Matthew Savage played a pivotal role in reinventing the look of Doctor Who for the 21st Century. He was one of the first concept artists to work on the relaunched series and he developed the look of the TARDIS, the Daleks, the Cybermen and many new, weird and wonderful creations. Matthew worked as a concept artist on the 2005 and 2006 series. Since leaving the show he has become one of the most sought-after concept artists in movies, working on X-Men: First Class, Kick-Ass, The Dark Knight, Prometheus, Star Wars and many more. We were delighted when Matthew agreed to take time out of his busy schedule to recall his time on Doctor Who.
WhoSFX: Was Doctor Who your first professional job?
Matthew: I had made tea and coffee on two movies prior to that within the art department but not actually designing. Doctor Who was my first proper concept artist job.
WhoSFX: Being a fan, that must have been pretty mind-blowing?
Matthew: I was so excited. I was ecstatic that the show was coming back, but to be involved in Season One was the ultimate experience you could have really. I was so happy from day one on the job. I couldn’t believe I was there.
WhoSFX: How did the job come about?
Matthew: I had sent BBC Wales a few portfolios and made a few phone calls but I hadn’t heard much back. I phoned BBC Wales one day and got through to the art department. Purely by chance, Dan Walker, who I had met on Batman Begins where I had been making tea and coffee, picked up the phone and said, “I think you’ve got a job.” I couldn’t believe it. He’d already started and he had either recommended me or put my portfolio under the nose of Edward Thomas. That was the Eureka moment. I couldn’t believe I actually got through to the office and that someone I knew picked up the phone. It was amazing.
WhoSFX: And were you thrown straight in at the deep-end?
Matthew: The first thing Ed gave me, literally after sitting me down and giving me a computer, he said to me “We’re going to get you started on the Daleks”. Ed had no idea I was a big fan and I tried my best to play it cool. At that point there were going to be two different types of Daleks in Series One. There was going to be a traditional-looking one in Dalek, and then for the two-part final there would be a new redesign. My colleague Dan Walker was working on the redesign, and they gave me the more traditional Dalek to work on. The redesign didn’t happen. It was going to be a 3D CGI thing from The Mill and they just ran out of time and money so they stuck with the bronze Daleks in the end.
WhoSFX: Were you happy with how the design was brought to life?
Matthew: It’s easily the thing I am most proud of. I can’t believe they’re still using them ten years on. It’s a credit to the original design by Raymond Cusick. The original silhouette, it’s so strong. All it took was a few different textures and proportional changes. It’s still a perfect design.
WhoSFX: Were you briefed to stay pretty close to the original design?
Matthew: The brief for the design, and that episode in general, was ‘credibility’. In the years since the original Daleks, they’d become a bit of a joke. They were lumped in with the whole ‘wobbly set’ reputation thatDoctor Who had. We had to make them credible and give them menace. Russell T Davies gave me a Dalek toy from Genesis of the Daleks and said ‘this is the basic design. Keep the silhouette and just make it meaner. Bring out the metals and give it credibility.’
WhoSFX: Was RTD heavily involved with the art department?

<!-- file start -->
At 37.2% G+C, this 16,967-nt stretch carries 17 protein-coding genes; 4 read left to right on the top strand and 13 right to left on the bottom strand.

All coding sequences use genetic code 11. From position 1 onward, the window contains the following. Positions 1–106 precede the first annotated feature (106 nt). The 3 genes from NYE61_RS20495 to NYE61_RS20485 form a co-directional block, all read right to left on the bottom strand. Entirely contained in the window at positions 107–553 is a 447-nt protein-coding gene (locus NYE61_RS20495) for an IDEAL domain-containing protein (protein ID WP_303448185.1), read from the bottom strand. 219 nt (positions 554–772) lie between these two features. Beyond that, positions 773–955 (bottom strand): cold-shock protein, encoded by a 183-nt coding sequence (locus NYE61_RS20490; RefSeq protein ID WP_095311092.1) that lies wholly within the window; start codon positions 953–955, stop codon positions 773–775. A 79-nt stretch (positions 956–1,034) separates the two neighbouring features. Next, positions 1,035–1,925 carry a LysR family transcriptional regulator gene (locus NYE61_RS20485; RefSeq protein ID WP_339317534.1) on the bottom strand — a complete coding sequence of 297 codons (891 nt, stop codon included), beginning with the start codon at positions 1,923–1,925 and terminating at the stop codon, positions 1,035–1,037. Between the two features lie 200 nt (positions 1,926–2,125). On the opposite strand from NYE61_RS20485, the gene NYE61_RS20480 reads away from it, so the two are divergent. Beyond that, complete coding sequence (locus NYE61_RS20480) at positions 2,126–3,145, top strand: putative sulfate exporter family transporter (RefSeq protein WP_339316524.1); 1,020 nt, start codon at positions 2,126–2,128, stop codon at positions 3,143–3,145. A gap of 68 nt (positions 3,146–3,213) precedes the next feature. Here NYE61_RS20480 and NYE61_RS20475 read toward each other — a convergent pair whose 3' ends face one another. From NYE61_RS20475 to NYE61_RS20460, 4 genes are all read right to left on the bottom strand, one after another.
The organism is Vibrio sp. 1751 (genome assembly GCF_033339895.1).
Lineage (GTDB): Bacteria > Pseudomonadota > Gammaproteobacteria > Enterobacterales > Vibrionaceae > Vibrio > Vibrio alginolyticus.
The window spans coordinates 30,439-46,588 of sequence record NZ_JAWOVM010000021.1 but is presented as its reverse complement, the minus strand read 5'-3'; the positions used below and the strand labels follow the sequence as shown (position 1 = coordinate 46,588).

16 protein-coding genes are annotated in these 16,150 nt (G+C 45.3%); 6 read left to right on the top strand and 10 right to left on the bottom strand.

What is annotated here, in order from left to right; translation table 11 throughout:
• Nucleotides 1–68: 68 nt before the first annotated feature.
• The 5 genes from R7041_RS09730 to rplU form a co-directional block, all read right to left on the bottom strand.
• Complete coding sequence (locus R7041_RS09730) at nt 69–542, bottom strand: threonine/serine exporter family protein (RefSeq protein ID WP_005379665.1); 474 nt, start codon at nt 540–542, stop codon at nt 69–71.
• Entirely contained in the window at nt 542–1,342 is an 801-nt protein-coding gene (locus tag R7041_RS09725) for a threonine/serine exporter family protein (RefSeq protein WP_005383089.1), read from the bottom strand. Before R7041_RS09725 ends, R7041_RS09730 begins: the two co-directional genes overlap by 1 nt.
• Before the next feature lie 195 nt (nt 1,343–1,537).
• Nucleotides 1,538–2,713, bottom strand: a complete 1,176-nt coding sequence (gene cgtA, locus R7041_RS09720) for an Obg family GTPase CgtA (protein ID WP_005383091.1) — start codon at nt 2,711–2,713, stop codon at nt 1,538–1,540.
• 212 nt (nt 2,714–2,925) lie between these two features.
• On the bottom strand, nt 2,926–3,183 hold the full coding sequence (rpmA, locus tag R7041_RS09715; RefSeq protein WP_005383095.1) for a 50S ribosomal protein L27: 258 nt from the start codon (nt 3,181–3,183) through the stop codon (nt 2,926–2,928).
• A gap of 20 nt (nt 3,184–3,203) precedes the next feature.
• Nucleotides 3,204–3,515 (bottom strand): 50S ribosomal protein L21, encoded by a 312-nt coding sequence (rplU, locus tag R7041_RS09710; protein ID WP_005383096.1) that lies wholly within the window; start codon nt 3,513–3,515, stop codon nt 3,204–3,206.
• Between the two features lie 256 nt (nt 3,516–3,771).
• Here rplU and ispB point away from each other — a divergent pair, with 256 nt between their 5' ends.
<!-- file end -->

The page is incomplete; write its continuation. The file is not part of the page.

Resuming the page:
Matthew: We would see Russell at least once a week or once a fortnight in the early days. I don’t now if he had his flat in Cardiff back then, but his involvement started ramping up as we began shooting. As soon as Ed was happy with a design and confident that we could practically achieve it, he would get me to e-mail it off to Russell. As show-runner Russell would oversee anything of that scale. And he would sketch as well. I may even have one of his original sketches of Cassandra that he did early on. I have files of old sketches in the loft and I’ve been meaning to dig them out for you. There may be some stuff that slipped through the net up there.
WhoSFX: Don’t tease me like that! I thought Cassandra was a classic character. Were you involved with her development?
Matthew: Cassandra may have been the second thing I did. Normally creature stuff would go to Millennium FX and I think they provided an on-set skin for Cassandra. But we definitely designed that in the art department; the frame and the brain. The End of the World was our first chance to prove that we could do grand scale sci-fi at BBC Wales, compared to the grounded nature of Rose as an opening episode. Rose was possibly everything I didn’t want to see as a Doctor Who fan, and then I watched it and realised it’s actually everything that it had to be to make it work today.
WhoSFX: Since the show came back, I think many people assume that it has a huge budget compared to the old days. That’s not the case is it?
Matthew: The budget was definitely not as big as people thought. The mentality of having to do more with less is always present in any kind of filmmaking, but more so with Doctor Who. The scope and ambition is so big but it’s still a TV budget. The ideas are feature film ideas. That’s the biggest problem Ed had on Doctor Who. The time and money available was so small. It was big for TV but small compared to anything else.
WhoSFX: Were you involved in the tone meetings?
Matthew: Not from the start. Ed was a mentor to me on and he introduced me to the tone meetings gradually throughout Season One. And then on Series Two and Torchwood I was more involved with the tone meetings and the divvying up of various elements to the relevant departments.
WhoSFX: Did you work closely with the likes of The Mill and Millennium FX or was it a case of handing over the concept art and moving on the next thing?
Matthew: It depends on the size of the thing we were working on. With something like the first Dalek, which Mike Tucker and his team built, we would produce some designs, get Russell involved and Mike would be involved all the way through. Something like that was a very heavy collaboration. For example, Mike might come back with ideas on what we could use for the eye, which would inform the design. There was always a massive cross-pollination depending on what you were working on. Everyone has limitations placed on them by time and money so you do your best to help them. Ed was always keen to give other departments a helping hand.
WhoSFX: Did you get to go on set quite a lot in the early days?
Matthew: On Season One we were based at Llandaff studios so we had to drive to Q2 in Newport, but for Series Two we moved down to the studio and we were literally on top of the set. If the sets were being constructed or the crew was on lunch, you could pop down and have a wander through the set. It was the only opportunity to see the sets in all their glory. The sets only exist for a few days before they are struck, taken down and recycled into another spaceship. It’s a massive shame but it’s all down to storage. These sets are so big. It might be different now with the Doctor Who Experience where they can keep some stuff.